Dickie Scruggs Pleads Guilty; Son Still Faces Bribery Trial - WLOX.com - The News for South Mississippi

Dickie Scruggs Pleads Guilty; Son Still Faces Bribery Trial

OXFORD (WLOX) -- After years of crusading for shipyard workers, smokers and Katrina victims, Mississippi's most famous lawyer pleaded guilty on Friday to "conspiracy to bribe a judge". Scruggs and fellow attorney Sidney Backstrom both pleaded guilty to conspiracy to bribe a circuit court judge for a favorable ruling in a dispute over Katrina legal fees.

Prosecutors says they'll ask that Backstrom serve two and a half years in prison and recommend a five year sentence for Scruggs.

It's not official, but a former president of the Mississippi Bar Association says Scruggs and Backstrom have, in effect, already lost their ability to practice law in our state. Biloxi attorney Don Dornan says the Bar Association automatically suspends a lawyer's license any time he or she is convicted or pleads guilty to a crime.

"In 2002, the Supreme Court amended the rules the provide that if any attorney is convicted or pleads guilty to a crime involving bribery or interference with the administration of justice then that attorney would be ineligible to have his license reinstated," said Dornan. "So any lawyer who is convicted or pleads guilty of that type of crime would not be able to return to the practice of law."

Dornan says the bribery pleas are a blight on the judicial system. He says the pubic needs to know that people who engage in that type of behavior will be dealt with harshly.

Scruggs' son and law partner, Zach, did "not" enter a plea. He is still scheduled to go to trial March 31st.

An FBI search of Dickie Scruggs law offices in Oxford  on November 27th was the first sign of trouble for the famed attorney. At the time Scruggs' lawyer downplayed the search. A day later  Dickie Scruggs, Zach Scruggs, Sidney Backstrom, former State Auditor Steve Patterson and lawyer Timothy Balducci surrendered to federal authorities in Memphis. All pleaded not guilty of trying to bribe Third District Circuit Court Judge Henry Lackey with $50 thousand cash.

The indictment said Scruggs and his associates wanted Judge Lackey to rule in their favor in a civil lawsuit against Scruggs' firm. Judge Lackey reported the bribery attempt to the federal investigators.

In a news conference following the indictment U.S. Attorney Jim Greenlee  said " Attempted bribery of a circuit judge, strikes at the heart of our judicial system."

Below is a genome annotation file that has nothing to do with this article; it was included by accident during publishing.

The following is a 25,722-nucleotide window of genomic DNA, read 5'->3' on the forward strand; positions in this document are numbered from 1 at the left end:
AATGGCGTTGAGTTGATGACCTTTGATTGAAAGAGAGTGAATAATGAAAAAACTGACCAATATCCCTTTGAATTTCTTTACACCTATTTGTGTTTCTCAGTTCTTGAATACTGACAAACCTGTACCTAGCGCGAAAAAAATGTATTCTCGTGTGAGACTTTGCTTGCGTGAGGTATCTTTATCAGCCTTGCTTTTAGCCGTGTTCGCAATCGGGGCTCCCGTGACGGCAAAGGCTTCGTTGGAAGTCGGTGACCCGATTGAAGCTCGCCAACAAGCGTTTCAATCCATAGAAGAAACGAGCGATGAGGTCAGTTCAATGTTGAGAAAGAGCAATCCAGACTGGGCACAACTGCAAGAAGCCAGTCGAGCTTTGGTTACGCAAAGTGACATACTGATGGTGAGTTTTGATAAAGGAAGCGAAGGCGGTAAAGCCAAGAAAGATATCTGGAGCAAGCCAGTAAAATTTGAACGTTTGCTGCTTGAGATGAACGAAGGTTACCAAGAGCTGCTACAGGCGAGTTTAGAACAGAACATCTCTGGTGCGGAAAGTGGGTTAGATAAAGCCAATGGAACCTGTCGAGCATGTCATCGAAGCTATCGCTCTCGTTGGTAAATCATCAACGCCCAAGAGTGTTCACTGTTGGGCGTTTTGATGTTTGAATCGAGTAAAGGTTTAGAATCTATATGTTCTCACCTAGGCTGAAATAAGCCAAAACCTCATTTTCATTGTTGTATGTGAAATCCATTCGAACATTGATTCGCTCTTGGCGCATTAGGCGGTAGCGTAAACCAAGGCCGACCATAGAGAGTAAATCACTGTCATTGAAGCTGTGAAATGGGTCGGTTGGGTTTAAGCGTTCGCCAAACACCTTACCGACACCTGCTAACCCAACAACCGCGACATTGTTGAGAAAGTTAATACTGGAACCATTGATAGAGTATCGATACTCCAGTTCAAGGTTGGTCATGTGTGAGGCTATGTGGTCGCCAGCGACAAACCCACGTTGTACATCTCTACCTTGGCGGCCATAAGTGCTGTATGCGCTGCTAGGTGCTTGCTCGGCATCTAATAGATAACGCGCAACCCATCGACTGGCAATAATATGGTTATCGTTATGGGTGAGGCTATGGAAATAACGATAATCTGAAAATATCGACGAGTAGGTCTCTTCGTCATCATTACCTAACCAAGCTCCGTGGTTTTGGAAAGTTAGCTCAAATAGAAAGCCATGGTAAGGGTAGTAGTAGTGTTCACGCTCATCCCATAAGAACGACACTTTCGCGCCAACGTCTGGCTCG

Court papers named Balducci as the person who approached Judge Lackey to offer the bribe on Scruggs behalf. The indictment also detailed recorded conversations between the parties discussing the bribery offer. Days after his 'not guilty' plea, Timothy Balducci did a 180 degree turn and pleaded 'guilty'. He also agreed to cooperate with federal investigators. Steve Patterson struck a deal with prosecutors in January.

The three remaining defendants filed motion after motion to get the March 31st trial delayed or moved out of Mississippi. Sidney Backstrom asked twice to be tried separately from the Scruggs and even Zach Scruggs tried to have his case tried separately from his father's case. The judge denied all of those motions.

Dickie Scruggs' last legal maneuver, pleading guilty, did not surprise coast criminal defense attorney Tim Holleman. Holleman said after reading transcripts of recorded conversations he felt there would be pleas before the March 17 deadline for deals.

Holleman said Zach's case "could" be impacted by what happened because law partner Sidney Backstrom is getting a slightly different plea deal than Dickie Scruggs.

"Mr. Scruggs did not make a deal to cooperate," said Holleman. "He had an open plea, meaning he was going to plead guilty and the judge is going to sentence him without him agreeing to cooperate I assume against his son. That's the reason to do that."

"Mr. Backstrum who also pled guilty agreed to cooperate meaning he is going to testify more than likely. The only case that I can see him testifying in is Zach Scruggs' case."

Scruggs' fame would have made the bribery case national news on its own, but his family ties to retired Senator Trent Lott added to the intrigue and speculation since the story broke. Lott's wife and Scruggs' wife are sisters. 

The Scruggs indictment came just two days after Lott's surprise announcement he would retire from the U.S. Senate. Federal prosecutors denied any connection in the two events, but as the case against Scruggs unfolded, Trent Lott's name kept coming up.

Another judge Bobby DeLaughter, said he was approached about ruling in Scruggs' favor with the promise of using Scruggs' connection to Lott to get DeLaughter's name in for a federal judgeship. 

Then, prosecutors and defense attorneys said they planned to call Lott to testify if the case against Dickie Scruggs went to trial. After the guilty pleas, the federal government dropped underlying charges wire fraud against Dickie Scruggs and Backstrum.

To view the entire plea agreement, click here.

To view the fact basis document, clic here.

By Danielle Thomas

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